A recession is often defined as two consecutive quarters of falling economic output. In other news, the Labor Department said the number of newly laid off workers filing claims for unemployment benefits shot up by 16,000 to 317,000. It was the largest one-week rise in four months. While the increase was bigger than had been expected, analysts said it followed two weeks in which claims had fallen, leaving the weekly number little changed over the past month. Department analysts said that the two-day auto strike involving General Motors Corp. did not appear to have a significant impact on the claims figures last week, according to preliminary information from the states. Analysts believe the unemployment rate probably rose in September to 4.7 percent, from 4.6 percent in August, although they are expecting that businesses added 100,000 jobs to their payrolls. That would be an improvement from the net loss of 4,000 jobs in August, the first monthly job loss in four years. The employment data for September were to be released on Friday. Wall Street had a quiet session on Thursday as traders anxiously awaited the September unemployment report, which they believe will provide the Federal Reserve with key data in making its decision on whether to cut interest rates further. The Dow Jones industrial average edged up 6.26 points to close at 13,974.31. After the release of the surprisingly bad jobs report for August, the Fed decided to cut a key interest rate for the first time in four years – by one-half of a percentage point, which was larger than expected.160Want local news?Sign up for the Localist and stay informed Something went wrong. Please try again.subscribeCongratulations! You’re all set! AD Quality Auto 360p 720p 1080p Top articles1/5READ MOREChargers go winless in AFC West with season-ending loss in Kansas CityIn a troublesome sign, business demand for nondefense capital goods excluding aircraft – considered a good gauge for investment plans – dropped 0.5 percent in August. This decline was blamed partly on greater caution among businesses in the face of the credit crunch, which caused the stock market’s turbulence in the late summer. The drop in factory orders included big declines in two industries affected by troubles in the housing market. Demand for home appliances fell 7.2 percent and orders for furniture slipped 4.4 percent. Some economists are worried that the steepest housing slump in 16 years and the biggest credit crunch in nearly a decade could push the country into a full-blown recession. But other analysts believe the economy will muddle through without a downturn. “The numbers look soft, but not recession-soft,” said David Wyss, chief economist at Standard & Poor’s in New York. He said overall economic growth probably slowed to about 2.7 percent in the just-completed July through September quarter and will slow to about 1.5 percent in the final three months of the year. WASHINGTON – Orders to factories fell in August by the largest amount in seven months, reflecting weakness across a wide swath of manufacturing as the turbulent financial market made businesses more cautious. The Commerce Department said orders dropped by 3.3 percent in August, even worse than the expected 2.8 percent decline. It was the biggest setback since orders fell 4.2 percent in January. Demand for commercial aircraft fell 39.9 percent, leading the decline. Orders also were weak for other industries, from autos and home appliances to industrial machinery and steel. Orders for durable goods, which are items expected to last at least three years, fell by 4.9 percent. Demand for nondurable goods, such as food, clothing and gasoline, declined 1.6 percent.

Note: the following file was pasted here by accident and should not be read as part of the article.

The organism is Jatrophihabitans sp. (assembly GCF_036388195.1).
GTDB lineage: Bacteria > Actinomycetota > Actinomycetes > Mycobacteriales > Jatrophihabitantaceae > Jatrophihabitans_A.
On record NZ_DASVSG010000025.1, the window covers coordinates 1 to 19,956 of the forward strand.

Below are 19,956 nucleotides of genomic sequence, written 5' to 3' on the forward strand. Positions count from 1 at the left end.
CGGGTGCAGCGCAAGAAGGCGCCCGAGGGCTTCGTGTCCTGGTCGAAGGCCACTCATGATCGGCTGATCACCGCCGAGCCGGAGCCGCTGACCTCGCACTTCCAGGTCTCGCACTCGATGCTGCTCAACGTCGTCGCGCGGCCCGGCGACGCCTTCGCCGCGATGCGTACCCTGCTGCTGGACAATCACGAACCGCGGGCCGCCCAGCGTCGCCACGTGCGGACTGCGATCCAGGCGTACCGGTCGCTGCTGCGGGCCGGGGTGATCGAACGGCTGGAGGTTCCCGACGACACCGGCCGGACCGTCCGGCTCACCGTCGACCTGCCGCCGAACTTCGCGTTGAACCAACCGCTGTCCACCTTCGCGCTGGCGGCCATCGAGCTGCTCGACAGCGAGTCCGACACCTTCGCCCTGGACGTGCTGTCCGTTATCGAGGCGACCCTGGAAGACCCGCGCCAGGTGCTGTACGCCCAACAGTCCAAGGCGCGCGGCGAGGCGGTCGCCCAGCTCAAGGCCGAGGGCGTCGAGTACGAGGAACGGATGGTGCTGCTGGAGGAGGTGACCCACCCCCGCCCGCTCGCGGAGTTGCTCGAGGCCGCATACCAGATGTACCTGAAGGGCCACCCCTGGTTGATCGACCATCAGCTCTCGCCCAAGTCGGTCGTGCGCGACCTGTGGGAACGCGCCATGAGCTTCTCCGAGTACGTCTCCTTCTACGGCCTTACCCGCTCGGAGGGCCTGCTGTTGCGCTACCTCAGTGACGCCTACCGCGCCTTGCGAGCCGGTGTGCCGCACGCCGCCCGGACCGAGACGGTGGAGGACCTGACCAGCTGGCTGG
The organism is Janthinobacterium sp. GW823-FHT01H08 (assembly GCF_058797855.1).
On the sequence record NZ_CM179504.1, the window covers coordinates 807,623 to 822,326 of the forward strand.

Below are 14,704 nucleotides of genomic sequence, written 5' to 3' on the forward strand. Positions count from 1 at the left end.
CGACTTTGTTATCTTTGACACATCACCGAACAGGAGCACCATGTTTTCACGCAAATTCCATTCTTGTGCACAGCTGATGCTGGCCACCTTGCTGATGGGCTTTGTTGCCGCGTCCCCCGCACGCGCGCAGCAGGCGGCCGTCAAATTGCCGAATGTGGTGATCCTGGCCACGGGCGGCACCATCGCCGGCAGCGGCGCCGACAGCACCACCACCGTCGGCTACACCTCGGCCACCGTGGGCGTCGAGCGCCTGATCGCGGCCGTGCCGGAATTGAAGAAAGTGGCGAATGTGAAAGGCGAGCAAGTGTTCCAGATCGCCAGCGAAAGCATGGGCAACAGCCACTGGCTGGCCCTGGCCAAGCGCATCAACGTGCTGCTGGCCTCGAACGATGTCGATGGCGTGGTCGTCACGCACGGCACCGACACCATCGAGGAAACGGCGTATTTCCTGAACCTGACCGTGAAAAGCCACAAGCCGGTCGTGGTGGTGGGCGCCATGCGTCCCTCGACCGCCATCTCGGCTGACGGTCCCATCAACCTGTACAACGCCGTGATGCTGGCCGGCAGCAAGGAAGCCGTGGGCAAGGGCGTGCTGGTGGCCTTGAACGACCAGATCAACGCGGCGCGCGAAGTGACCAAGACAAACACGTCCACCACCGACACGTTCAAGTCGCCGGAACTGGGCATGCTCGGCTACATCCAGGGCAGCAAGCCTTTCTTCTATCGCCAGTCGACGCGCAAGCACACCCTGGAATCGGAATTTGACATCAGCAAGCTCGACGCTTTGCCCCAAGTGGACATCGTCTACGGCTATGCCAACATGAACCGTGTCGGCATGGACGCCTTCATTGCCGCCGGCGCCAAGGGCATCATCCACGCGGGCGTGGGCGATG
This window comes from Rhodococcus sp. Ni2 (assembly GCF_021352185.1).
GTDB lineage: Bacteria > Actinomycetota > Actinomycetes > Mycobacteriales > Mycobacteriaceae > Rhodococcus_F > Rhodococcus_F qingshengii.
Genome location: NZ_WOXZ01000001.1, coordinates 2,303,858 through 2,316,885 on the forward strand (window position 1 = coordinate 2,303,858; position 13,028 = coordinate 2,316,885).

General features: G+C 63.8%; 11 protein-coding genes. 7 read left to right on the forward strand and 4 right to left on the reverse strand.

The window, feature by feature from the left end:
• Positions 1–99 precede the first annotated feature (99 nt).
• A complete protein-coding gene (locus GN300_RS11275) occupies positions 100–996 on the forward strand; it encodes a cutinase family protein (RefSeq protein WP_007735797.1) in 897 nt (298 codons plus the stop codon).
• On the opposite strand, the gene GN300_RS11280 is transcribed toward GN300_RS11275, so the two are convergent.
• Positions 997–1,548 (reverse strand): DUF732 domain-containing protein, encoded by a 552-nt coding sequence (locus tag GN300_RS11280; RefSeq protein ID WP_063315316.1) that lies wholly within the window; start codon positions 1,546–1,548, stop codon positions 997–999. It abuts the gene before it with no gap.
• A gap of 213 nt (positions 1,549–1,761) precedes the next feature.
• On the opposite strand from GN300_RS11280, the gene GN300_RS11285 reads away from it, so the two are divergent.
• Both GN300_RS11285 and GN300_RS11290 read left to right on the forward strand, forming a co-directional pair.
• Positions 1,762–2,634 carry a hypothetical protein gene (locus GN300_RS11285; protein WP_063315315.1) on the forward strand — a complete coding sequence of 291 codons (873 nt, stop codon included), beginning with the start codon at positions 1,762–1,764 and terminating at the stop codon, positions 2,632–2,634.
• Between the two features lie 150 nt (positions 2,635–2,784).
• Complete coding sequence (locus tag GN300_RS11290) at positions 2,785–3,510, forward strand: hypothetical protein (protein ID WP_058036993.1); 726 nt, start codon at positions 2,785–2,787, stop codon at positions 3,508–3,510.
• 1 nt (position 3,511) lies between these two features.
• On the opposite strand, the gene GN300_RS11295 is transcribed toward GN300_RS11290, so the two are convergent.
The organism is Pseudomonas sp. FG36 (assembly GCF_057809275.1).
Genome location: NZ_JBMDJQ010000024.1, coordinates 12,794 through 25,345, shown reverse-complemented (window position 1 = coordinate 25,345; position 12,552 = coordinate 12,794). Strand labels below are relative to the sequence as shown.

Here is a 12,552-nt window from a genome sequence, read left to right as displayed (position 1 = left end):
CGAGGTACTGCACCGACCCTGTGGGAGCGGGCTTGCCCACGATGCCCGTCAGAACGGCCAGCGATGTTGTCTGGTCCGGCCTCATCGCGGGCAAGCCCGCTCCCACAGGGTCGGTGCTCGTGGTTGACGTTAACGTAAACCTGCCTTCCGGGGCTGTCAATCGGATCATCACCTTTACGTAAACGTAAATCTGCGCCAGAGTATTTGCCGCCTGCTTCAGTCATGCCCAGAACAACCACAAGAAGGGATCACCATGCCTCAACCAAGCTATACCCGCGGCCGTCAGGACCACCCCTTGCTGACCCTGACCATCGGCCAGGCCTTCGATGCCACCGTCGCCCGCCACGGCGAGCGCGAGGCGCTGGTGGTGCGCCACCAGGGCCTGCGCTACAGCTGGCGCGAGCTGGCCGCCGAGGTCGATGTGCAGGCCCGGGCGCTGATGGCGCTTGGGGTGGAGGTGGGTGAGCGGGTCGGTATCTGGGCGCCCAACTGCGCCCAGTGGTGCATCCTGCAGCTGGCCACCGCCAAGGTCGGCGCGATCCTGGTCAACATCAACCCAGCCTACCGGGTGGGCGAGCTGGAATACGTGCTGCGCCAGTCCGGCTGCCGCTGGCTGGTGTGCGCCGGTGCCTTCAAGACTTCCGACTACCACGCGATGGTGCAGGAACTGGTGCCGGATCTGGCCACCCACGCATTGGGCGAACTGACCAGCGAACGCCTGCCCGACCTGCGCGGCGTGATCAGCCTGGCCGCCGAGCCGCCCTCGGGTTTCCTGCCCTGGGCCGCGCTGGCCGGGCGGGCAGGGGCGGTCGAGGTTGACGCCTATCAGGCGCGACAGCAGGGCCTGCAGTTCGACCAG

“We don’t know what happened,” Toder told jurors. “All we know is that Jammie Thomas didn’t do this.” Gabriel called that defense “misdirection, red herrings, smoke and mirrors.” He told jurors a verdict against Thomas would send a message to other illegal downloaders. “I only ask that you consider that the need for deterrence here is great,” he said. Copyright law sets a damage range of $750 to $30,000 per infringement, or up to $150,000 if the violation was “willful.” Jurors ruled that Thomas’s infringement was willful but awarded damages of $9,250 per song; Gabriel said they did not explain to attorneys afterward how they reached that amount. Thomas, of Brainerd, works for the Mille Lacs Band of Ojibwe’s Department of Natural Resources. Before the verdict, an official with an industry trade group said he was surprised it had taken so long for one of the industry’s lawsuits against individual downloaders to come to trial. Illegal downloads have “become business as usual, nobody really thinks about it,” said Cary Sherman, president of the Recording Industry Association of America, which coordinates the lawsuits. “This case has put it back in the news. Win or lose, people will understand that we are out there trying to protect our rights.” Thomas’ testimony was complicated by the fact that she had replaced her computer’s hard drive after the sharing was alleged to have taken place – and later than she said in a deposition before trial. The hard drive in question was not presented at trial by either party, though Thomas used her new one to show the jury how fast it copies songs from CDs. That was an effort to counter an industry witness’s assertion that the songs on the old drive got there too fast to have come from CDs she owned – and therefore must have been downloaded illegally.160Want local news?Sign up for the Localist and stay informed Something went wrong. Please try again.subscribeCongratulations! You’re all set! AD Quality Auto 360p 720p 1080p Top articles1/5READ MOREChargers go winless in AFC West with season-ending loss in Kansas CityIn the first such lawsuit to go to trial, the record companies accused Thomas of downloading the songs without permission and offering them online through a Kazaa file-sharing account. Thomas denied wrongdoing and testified that she didn’t have a Kazaa account. Record companies have filed some 26,000 lawsuits since 2003 over file-sharing, which has hurt sales because it allows people to get music for free instead of paying for recordings in stores. Many other defendants have settled by paying the companies a few thousand dollars. The RIAA says the lawsuits have mitigated illegal sharing, even though music file-sharing is rising overall. The group says the number of households that have used file-sharing programs to download music has risen from 6.9 million monthly in April 2003, before the lawsuits began, to 7.8 million in March 2007. During the three-day trial, the record companies presented evidence they said showed the copyrighted songs were offered by a Kazaa user under the name “tereastarr.” Their witnesses, including officials from an Internet provider and a security firm, testified that the Internet address used by “tereastarr” belonged to Thomas. Toder said in his closing that the companies never proved “Jammie Thomas, a human being, got on her keyboard and sent out these things.” DULUTH, Minn. – The recording industry won a key fight Thursday against illegal music downloading when a federal jury found that a Minnesota woman shared copyrighted music online and levied $222,000 in damages against her. The jury ordered Jammie Thomas, 30, to pay the six record companies that sued her $9,250 for each of 24 songs they focused on in the case. They had alleged she shared 1,702 songs online in violation of their copyrights. Thomas and her attorney, Brian Toder, declined comment as they left the courthouse. Jurors also left without commenting. “This does send a message, I hope, that downloading and distributing our recordings is not OK,” said Richard Gabriel, the lead attorney for the music companies.